As reported by Max Y.

At public hearing yesterday afternoon, an application to legalize conspicuous white-box AC units on the historic facade of 333 West End Avenue, a Venetian Gothic Revival apartment building designed by Emery Roth in 1925, was denied by a near unanimous vote from the Landmarks Preservation Commission (LPC).

As LANDMARK WEST! stated during the public hearing, this item’s review was coming just weeks prior to the Commission’s first of three public hearings to consider historic district extensions on West End Avenue.  “These imminent public hearings mean that it is more important than ever for the Commission to protect the integrity of its Rules and set a positive example for property owners in both existing historic districts and proposed historic district extensions.”  To read our full statement, click here.

By denying this application for legalization (that’s right, the condensers were installed without the required LPC permits), the Commission prevented what could have been a terrible detraction from the aesthetic appearance of West End’s facades.  One commissioner pointed out that at least with conventional “through the window” AC units, they are inconspicuous and ubiquitous enough to fade into the background.  The same commissioner continued, saying the agency’s job is to judge whether such a unit harms a district’s historic aesthetic, and concluded that the proposed stark white units look markedly different and inappropriate.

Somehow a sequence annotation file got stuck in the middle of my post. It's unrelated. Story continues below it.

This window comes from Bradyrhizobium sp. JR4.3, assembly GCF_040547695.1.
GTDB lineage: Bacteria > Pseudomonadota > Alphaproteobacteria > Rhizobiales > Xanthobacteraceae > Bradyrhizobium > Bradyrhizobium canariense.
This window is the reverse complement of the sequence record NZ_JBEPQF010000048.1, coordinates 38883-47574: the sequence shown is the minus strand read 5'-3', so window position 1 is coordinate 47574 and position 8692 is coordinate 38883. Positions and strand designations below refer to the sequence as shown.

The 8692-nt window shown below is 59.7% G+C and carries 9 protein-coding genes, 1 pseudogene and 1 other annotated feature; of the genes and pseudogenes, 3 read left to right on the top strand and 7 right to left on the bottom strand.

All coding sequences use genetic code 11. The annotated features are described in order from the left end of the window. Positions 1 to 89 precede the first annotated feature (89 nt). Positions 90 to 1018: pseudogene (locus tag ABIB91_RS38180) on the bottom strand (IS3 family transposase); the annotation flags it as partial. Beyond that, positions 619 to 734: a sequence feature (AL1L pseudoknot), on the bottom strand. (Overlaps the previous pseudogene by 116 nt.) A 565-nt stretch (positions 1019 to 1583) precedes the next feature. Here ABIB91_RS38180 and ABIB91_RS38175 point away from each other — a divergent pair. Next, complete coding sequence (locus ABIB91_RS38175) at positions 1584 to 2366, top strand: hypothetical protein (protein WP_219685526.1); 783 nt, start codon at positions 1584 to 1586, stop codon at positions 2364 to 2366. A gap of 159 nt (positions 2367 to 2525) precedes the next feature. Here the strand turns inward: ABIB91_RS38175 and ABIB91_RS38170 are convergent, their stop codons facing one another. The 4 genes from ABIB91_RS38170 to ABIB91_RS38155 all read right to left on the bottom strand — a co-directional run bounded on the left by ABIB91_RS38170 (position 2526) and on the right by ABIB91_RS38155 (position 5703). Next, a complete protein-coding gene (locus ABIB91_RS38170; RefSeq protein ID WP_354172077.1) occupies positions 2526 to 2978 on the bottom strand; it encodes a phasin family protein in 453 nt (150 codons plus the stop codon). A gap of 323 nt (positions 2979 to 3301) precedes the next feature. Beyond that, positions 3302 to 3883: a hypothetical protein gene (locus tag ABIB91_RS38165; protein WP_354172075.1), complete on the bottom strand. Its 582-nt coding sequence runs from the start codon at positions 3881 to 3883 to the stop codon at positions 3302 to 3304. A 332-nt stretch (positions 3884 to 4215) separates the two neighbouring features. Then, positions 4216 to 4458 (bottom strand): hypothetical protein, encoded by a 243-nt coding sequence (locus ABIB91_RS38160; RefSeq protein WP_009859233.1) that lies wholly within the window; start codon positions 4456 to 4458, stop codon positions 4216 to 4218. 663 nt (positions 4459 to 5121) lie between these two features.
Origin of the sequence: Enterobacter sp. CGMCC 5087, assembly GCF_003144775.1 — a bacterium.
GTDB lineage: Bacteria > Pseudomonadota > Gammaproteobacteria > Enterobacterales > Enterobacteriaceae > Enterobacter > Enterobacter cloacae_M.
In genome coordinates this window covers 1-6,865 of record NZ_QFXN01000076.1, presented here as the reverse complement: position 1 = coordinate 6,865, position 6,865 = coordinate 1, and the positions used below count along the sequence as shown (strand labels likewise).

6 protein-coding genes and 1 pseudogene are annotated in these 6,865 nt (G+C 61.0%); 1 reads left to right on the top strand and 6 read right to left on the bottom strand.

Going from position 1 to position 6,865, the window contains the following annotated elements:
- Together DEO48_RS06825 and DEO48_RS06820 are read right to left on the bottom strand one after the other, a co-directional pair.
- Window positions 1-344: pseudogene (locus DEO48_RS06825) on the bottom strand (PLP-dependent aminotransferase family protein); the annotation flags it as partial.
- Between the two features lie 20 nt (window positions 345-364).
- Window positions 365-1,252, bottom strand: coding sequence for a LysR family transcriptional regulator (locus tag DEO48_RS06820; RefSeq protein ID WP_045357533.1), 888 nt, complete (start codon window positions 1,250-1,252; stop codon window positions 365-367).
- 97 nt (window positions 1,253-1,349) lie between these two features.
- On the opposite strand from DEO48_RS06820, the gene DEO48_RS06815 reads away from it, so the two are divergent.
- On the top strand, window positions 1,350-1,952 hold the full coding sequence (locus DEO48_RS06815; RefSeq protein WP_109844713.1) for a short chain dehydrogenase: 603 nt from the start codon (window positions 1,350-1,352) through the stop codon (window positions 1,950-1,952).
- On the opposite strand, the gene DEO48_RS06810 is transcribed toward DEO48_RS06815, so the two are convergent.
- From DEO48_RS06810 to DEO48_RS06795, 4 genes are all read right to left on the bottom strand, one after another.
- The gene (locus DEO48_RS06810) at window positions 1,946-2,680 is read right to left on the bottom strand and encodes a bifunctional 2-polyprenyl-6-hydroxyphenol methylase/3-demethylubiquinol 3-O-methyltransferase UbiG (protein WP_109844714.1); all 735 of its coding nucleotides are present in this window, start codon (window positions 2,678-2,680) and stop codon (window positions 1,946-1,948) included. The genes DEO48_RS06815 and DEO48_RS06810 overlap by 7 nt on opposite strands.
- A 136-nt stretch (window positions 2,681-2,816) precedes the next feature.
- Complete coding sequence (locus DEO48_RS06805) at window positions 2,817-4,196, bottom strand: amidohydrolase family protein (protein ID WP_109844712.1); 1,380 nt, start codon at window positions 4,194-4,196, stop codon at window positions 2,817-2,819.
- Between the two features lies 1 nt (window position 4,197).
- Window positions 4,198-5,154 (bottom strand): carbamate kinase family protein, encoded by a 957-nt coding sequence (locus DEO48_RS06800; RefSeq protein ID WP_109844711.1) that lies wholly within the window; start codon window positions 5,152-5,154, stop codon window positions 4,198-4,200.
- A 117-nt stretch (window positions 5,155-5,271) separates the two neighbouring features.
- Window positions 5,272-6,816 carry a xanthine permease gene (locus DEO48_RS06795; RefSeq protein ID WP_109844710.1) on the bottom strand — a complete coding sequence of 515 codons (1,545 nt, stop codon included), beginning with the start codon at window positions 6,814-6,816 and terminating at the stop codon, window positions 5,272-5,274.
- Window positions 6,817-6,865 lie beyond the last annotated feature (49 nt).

Another commissioner remarked, “what a precedent this would be!”  Two others agreed, further speculating how the facade would appear if half the windows featured these units … or all of them.  Where would it end?  Recalling a recent trip to China, one commissioner pointed out that freestanding units, similar to the ones proposed for legalization, were everywhere to be seen, totally disrupting the urban fabric.

The Commission also weighed in on the structural dangers involved, such as requiring exposed refrigerant pipes and electric wires to go through the window, and the precarious position of the platforms secured only with metal ties.  What if the condenser units became bulkier and heavier?  Residents of the West End Avenue Collegiate Historic District cannot afford to find out.

Knowing the regulations for what is acceptable for an historic district will be invaluable to the residents of the West End Avenue Study Area, especially as the series of three public hearings on proposed historic district expansions along West End Avenue approach. 

Stay tuned for further updates!

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